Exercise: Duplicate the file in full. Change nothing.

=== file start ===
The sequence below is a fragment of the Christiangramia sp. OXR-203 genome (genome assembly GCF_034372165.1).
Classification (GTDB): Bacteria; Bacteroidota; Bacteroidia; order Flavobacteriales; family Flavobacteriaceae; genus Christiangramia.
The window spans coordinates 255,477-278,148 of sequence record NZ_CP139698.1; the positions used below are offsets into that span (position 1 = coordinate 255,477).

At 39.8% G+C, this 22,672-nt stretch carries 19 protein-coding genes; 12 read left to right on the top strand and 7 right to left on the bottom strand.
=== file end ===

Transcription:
The sequence below is a fragment of the Christiangramia sp. OXR-203 genome (genome assembly GCF_034372165.1).
Classification (GTDB): Bacteria; Bacteroidota; Bacteroidia; order Flavobacteriales; family Flavobacteriaceae; genus Christiangramia.
The window spans coordinates 255,477-278,148 of sequence record NZ_CP139698.1; the positions used below are offsets into that span (position 1 = coordinate 255,477).

At 39.8% G+C, this 22,672-nt stretch carries 19 protein-coding genes; 12 read left to right on the top strand and 7 right to left on the bottom strand.